Being a daytime soap opera fan in 2016 was pretty much an exercise in self-flagellation. Years of recycling writers and producers from one soap to another left three of the four remaining daytime dramas almost identical in their uninspired, derivative storytelling choices. Tales of baby switches, evil twins, stolen embryos, brain tumors and countless other overused soap tropes were playing out on at least two soaps at a time all year long.
The only daytime soap opera seemingly immune to behind-the-scenes shake-ups — CBS Daytime's The Bold and the Beautiful — wasn't in much better shape, due to repetitive storylines featuring kiddie pool-shallow love triangles galore. Yet it is B&B's sister soap The Young and the Restless that has caused the bloggers and podcasters here at Daytime Confidential the most frustration over the years.
For much of Y&R's four-and-a-half decades, it was known as the crown jewel of daytime television. A lush, evocative, sexually-charged, character driven soap opera set in a fictionalized version of Genoa City, Wisconsin, Y&R shot to No. 1 in the late 80's and has remained at the top of the Nielsen ratings ever since. Unfortunately, Y&R stopped deserving its number one spot about a decade ago.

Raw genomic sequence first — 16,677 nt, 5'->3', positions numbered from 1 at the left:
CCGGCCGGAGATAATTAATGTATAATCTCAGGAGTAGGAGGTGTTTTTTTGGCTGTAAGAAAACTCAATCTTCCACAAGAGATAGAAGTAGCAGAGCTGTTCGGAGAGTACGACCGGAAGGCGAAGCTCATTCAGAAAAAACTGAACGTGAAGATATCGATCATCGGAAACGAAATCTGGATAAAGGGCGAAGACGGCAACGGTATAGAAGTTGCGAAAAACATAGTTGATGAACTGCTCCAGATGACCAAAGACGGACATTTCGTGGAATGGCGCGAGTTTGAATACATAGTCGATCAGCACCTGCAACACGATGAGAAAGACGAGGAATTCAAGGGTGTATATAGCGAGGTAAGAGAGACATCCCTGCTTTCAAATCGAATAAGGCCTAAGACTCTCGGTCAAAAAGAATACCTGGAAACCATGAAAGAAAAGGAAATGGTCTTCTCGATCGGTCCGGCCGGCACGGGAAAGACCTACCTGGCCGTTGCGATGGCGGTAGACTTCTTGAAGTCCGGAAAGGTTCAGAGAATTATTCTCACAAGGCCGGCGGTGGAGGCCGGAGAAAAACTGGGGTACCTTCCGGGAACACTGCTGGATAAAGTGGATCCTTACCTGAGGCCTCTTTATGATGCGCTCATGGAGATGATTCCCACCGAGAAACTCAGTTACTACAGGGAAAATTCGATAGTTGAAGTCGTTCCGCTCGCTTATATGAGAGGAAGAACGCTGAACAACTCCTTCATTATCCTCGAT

The last 10 years saw the kind of asinine, lazy storytelling Y&R creator Bill Bell eschewed become commonplace. Lynn-Marie Latham killed off series patriarch John Abbott (Jerry Douglas) and removed any hint of the luxury and excess that made poor housewives and little gay boys tune in to salivate.
Bell's own daughter-in-law, Marie Arena Bell had dueling doppelganger stories playing out at the same time and 80-year-olds flying crop dusters during rescue missions. MAB also made the destructive decisions to kill off fan favorites Brad (Don Diamont) and Colleen Carlton (Tammin Sursok).
Jill Farren Phelps replaced MAB as showrunner following a nasty coup. Her biggest contribution was killing off a beloved fictional grade schooler in a manner identical to what she'd done at another soap; that and forcing her best friend onto the canvas as the show's new leading man.
Others helped sink the quality of Y&R. Perhaps the most recycled writers working in daytime, Jean Passanante and Shelly Altman, completely rewrote the histories of stories fans watched play out on screen, creating hammy new villains in the process. Though they dealt with so much interference from JFP and the network, I have to cut them slack.
Since we're on the subject of the network, CBS Daytime boss Angelica McDaniel is a huge supporter of her lineup's two soaps — for this she should be commended. Seriously, I can't recall another soap suit so committed to seeing her shows thrive during my time covering the genre.
What McDaniel needs to cut out, however, is forcing random "hot guys" onto the canvas who simply add no value. Who cares if an actor comes from "primetime" if he can't act, or has zero charisma?